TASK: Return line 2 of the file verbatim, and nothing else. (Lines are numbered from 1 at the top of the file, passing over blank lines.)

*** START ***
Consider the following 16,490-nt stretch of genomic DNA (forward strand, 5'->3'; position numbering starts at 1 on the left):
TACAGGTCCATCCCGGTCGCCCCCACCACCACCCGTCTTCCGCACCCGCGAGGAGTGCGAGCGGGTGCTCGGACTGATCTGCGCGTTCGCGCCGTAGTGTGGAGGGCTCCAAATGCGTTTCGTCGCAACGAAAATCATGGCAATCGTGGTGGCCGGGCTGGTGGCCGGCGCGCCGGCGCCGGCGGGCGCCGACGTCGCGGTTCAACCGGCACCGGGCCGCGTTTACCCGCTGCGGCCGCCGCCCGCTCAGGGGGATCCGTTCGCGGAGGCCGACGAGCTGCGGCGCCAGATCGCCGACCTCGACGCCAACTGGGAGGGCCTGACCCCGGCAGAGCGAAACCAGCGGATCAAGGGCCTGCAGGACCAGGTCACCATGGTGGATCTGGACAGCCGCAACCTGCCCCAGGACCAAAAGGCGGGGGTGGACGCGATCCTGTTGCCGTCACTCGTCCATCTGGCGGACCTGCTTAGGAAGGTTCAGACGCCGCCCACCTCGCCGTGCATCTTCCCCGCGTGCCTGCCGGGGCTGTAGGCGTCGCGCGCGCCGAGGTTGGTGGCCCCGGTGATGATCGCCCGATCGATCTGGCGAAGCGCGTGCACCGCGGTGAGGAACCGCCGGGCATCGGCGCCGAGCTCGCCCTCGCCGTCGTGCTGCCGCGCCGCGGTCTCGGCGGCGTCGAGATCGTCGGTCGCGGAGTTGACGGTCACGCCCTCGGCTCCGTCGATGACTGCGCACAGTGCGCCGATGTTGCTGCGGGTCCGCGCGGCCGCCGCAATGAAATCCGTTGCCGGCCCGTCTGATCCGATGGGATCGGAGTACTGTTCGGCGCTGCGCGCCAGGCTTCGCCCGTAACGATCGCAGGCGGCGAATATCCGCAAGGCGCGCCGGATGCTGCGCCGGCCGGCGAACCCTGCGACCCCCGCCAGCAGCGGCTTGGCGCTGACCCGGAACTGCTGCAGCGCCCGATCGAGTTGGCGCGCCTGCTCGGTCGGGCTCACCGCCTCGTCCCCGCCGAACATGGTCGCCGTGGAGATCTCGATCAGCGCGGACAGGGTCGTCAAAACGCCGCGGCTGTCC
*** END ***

TACAGGTCCATCCCGGTCGCCCCCACCACCACCCGTCTTCCGCACCCGCGAGGAGTGCGAGCGGGTGCTCGGACTGATCTGCGCGTTCGCGCCGTAGTGTGGAGGGCTCCAAATGCGTTTCGTCGCAACGAAAATCATGGCAATCGTGGTGGCCGGGCTGGTGGCCGGCGCGCCGGCGCCGGCGGGCGCCGACGTCGCGGTTCAACCGGCACCGGGCCGCGTTTACCCGCTGCGGCCGCCGCCCGCTCAGGGGGATCCGTTCGCGGAGGCCGACGAGCTGCGGCGCCAGATCGCCGACCTCGACGCCAACTGGGAGGGCCTGACCCCGGCAGAGCGAAACCAGCGGATCAAGGGCCTGCAGGACCAGGTCACCATGGTGGATCTGGACAGCCGCAACCTGCCCCAGGACCAAAAGGCGGGGGTGGACGCGATCCTGTTGCCGTCACTCGTCCATCTGGCGGACCTGCTTAGGAAGGTTCAGACGCCGCCCACCTCGCCGTGCATCTTCCCCGCGTGCCTGCCGGGGCTGTAGGCGTCGCGCGCGCCGAGGTTGGTGGCCCCGGTGATGATCGCCCGATCGATCTGGCGAAGCGCGTGCACCGCGGTGAGGAACCGCCGGGCATCGGCGCCGAGCTCGCCCTCGCCGTCGTGCTGCCGCGCCGCGGTCTCGGCGGCGTCGAGATCGTCGGTCGCGGAGTTGACGGTCACGCCCTCGGCTCCGTCGATGACTGCGCACAGTGCGCCGATGTTGCTGCGGGTCCGCGCGGCCGCCGCAATGAAATCCGTTGCCGGCCCGTCTGATCCGATGGGATCGGAGTACTGTTCGGCGCTGCGCGCCAGGCTTCGCCCGTAACGATCGCAGGCGGCGAATATCCGCAAGGCGCGCCGGATGCTGCGCCGGCCGGCGAACCCTGCGACCCCCGCCAGCAGCGGCTTGGCGCTGACCCGGAACTGCTGCAGCGCCCGATCGAGTTGGCGCGCCTGCTCGGTCGGGCTCACCGCCTCGTCCCCGCCGAACATGGTCGCCGTGGAGATCTCGATCAGCGCGGACAGGGTCGTCAAAACGCCGCGGCTGTCC